YouTube tries to compete with TikTok via “shorts”
YouTube is giving more creators more money-making opportunities in an apparent attempt to compete with TikTok.
The Google-owned company announced at the ‘Made on YouTube’ event on Tuesday that it was lowering the bar for creators to make money on the platform by introducing revenue sharing with Shorts, its streaming service. TikTok-like video sharing where videos can be up to 60 seconds long. YouTube said it plans to give creators of shorts 45% of revenue generated from ads served between videos, starting in early 2023.
“Short video is clearly a very popular format. So it feels like every platform is moving in the same direction,” says Mark Bergen, author of Like, Comment, Subscribe: Inside YouTube’s Chaotic Rise to World Domination.
Youtube would have first announced the changes internally at a general staff meeting on September 15, with Vice President of Product and Creator Product Management Amjad Hanif citing the development as “the biggest expansion” that the YouTube’s monetization program has suffered for several years. Tech industry experts say the move seems to indicate that YouTube is scrambling to retain creators as Chinese-owned TikTok is rapidly gaining popularity.
For its part, YouTube says a monetization option for short form content has always been part of its long-term plan. “The announcements we made today are the first of their kind and establish a new model of due and critical compensation for creators of short and mobile videos,” a YouTube spokesperson said. “It’s a huge area of investment for us, and we’re excited to see how it helps the community thrive and grow.”
Read more: Why so many YouTube and TikTok stars want to sell you a shirt (and maybe a burger)
The battle against TikTok
With over two billion monthly active users, YouTube is by far the most successful online streaming platform. But the popularity of TikTok is becoming increasingly evident. TikTok’s average monthly active user count rose 234% in the second quarter of 2022 compared to the same period in 2019, while YouTube’s rose just 29%, according to data from the platform. measurement of Sensor Tower applications.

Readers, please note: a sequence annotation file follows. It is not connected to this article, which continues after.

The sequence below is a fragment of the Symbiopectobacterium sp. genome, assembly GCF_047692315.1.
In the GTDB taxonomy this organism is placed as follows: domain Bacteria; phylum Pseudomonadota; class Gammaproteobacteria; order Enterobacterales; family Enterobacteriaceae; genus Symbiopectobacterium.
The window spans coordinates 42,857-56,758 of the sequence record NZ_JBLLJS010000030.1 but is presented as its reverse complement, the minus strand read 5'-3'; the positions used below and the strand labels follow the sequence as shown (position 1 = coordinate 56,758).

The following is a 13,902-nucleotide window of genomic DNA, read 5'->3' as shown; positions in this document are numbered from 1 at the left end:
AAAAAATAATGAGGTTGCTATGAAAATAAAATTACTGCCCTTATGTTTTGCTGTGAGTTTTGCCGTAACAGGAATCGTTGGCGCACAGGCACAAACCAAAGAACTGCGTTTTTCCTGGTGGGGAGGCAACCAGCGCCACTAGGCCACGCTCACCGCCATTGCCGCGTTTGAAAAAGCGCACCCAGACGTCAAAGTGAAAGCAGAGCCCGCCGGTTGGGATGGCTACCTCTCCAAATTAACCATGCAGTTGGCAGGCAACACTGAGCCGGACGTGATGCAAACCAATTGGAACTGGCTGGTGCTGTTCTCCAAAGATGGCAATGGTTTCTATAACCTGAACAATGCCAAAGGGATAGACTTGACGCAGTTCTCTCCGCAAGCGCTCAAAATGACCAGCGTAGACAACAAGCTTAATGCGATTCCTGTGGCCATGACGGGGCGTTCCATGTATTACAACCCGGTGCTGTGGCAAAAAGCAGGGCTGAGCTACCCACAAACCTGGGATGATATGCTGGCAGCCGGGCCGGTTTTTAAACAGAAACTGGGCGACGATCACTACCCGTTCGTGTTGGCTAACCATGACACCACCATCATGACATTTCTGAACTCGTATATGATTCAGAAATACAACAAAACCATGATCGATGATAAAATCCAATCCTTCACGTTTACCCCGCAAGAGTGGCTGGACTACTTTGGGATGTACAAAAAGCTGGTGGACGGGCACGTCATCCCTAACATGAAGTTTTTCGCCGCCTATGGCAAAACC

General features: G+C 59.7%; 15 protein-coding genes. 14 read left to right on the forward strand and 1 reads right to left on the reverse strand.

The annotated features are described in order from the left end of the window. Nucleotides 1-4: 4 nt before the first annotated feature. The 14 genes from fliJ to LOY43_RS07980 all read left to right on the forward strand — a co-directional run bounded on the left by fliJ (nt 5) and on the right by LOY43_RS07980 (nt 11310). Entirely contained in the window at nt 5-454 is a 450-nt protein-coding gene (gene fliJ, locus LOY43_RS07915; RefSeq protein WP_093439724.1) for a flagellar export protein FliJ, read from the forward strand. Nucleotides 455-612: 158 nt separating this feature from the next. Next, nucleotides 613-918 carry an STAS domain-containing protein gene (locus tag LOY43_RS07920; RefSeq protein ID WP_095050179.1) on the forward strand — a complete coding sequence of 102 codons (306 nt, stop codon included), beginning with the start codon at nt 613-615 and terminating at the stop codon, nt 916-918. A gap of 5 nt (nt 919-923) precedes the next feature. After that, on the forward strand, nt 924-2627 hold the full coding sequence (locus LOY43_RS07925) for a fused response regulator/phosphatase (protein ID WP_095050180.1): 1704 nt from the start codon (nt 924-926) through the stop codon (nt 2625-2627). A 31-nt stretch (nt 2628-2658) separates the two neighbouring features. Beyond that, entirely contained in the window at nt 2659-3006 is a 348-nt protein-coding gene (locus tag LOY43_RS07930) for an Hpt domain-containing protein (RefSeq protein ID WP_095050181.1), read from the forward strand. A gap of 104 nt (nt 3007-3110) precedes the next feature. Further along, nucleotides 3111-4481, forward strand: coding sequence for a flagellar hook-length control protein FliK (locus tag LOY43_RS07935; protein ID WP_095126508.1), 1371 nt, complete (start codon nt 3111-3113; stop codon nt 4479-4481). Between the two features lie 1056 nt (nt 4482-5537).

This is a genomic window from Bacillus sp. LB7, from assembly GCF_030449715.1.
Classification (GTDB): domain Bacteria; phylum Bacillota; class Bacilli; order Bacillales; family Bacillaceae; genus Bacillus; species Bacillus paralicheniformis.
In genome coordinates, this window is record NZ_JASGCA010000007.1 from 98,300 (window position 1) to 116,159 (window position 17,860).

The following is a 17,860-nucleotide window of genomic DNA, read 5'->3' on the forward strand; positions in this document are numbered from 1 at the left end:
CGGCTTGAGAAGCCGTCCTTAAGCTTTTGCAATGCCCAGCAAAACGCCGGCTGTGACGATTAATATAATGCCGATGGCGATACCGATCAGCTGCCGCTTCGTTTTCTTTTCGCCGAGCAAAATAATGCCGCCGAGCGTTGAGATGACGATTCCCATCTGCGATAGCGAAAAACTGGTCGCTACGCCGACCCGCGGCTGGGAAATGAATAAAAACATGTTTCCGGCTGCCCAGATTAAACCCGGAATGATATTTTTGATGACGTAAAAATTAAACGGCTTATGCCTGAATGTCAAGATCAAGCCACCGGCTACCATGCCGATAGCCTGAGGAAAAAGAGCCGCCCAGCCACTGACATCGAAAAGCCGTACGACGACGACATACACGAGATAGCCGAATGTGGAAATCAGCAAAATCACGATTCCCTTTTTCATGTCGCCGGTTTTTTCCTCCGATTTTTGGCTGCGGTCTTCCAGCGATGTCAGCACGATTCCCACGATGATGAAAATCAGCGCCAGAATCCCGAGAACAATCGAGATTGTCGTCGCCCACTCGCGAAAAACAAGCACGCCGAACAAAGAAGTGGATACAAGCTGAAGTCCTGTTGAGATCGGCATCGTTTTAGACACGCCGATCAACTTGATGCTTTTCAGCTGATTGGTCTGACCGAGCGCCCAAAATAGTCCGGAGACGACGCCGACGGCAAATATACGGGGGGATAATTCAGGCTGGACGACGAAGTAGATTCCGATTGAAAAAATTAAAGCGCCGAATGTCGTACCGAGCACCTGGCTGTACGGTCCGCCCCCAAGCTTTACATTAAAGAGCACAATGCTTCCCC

“What TikTok has done is kind of take YouTube’s recommender system and Facebook’s feed features that have been criticized for prioritizing engagement and addiction, and bundle it all into one service. really compelling,” says Bergen.
TikTok has also gained a foothold among Gen Z users. Pew Research Survey published in August revealed that while YouTube is still the most popular social media platform among American teens, TikTok is steadily gaining ground. The survey showed that 95% of American teens use YouTube and 19% are on the platform “almost constantly”, compared to 67% who use TikTok and 16% who use it “almost constantly”.
Instagram and Snapchat are next in the rankings, with 62% and 59% of teens, respectively, saying they use the platforms.
“TikTok is the platform of choice for young people,” says Margaret O’Mara, a technology industry historian. “And that’s the growth market that all of these platforms have been chasing.”
YouTube’s strategy echoes recent updates Meta, the parent of Facebook and Instagram, has made to its platforms to compete with TikTok. Since the introduction of Reels in 2020, Instagram has touted the shortened video feature as its answer to TikTok. But the company experienced a number of setbacks in the growth of the service. The Wall Street Log reported earlier this month that, according to Meta Internal Research, Instagram users cumulatively spend less than a tenth of the time per day on Reels than TikTok users spend on TikTok.
According to Log, this is partly because Instagram has struggled to recruit people to create content. This is the exact problem that YouTube seems to be trying to guard against.
Lowering the bar for creators to make money on the platform is an important move that reflects how the ecosystem of social media influencers has grown and changed, O’Mara says.
“Even ten years ago, everyone was different and YouTube could kind of act like an old Hollywood movie studio and have a stable of stars that it nurtured and showcased,” she says. “Now new creators who seem to get a lot of attention and a lot of traction very quickly are on TikTok. YouTube wants to attract this set of creators.”
What YouTube’s announcement means for creators
Previously, YouTube creators only made money if they had at least 1,000 subscribers and audiences watched at least 4,000 hours of their videos. Now, creators with 1,000 subscribers and 10 million views of shorts in 90 days can also profit from their content.
At Tuesday’s event, YouTube Vice President for the Americas Tara Walpert Levy said the company wants YouTube to be a “one-stop shop” for creators. “Our belief is that you should be able to make a living in any format,” she said.
TikTok introduced competition to YouTube in a way it never really did, Bergen says. “It’s forced YouTube to pay more attention and resources to creators like never before,” he says.
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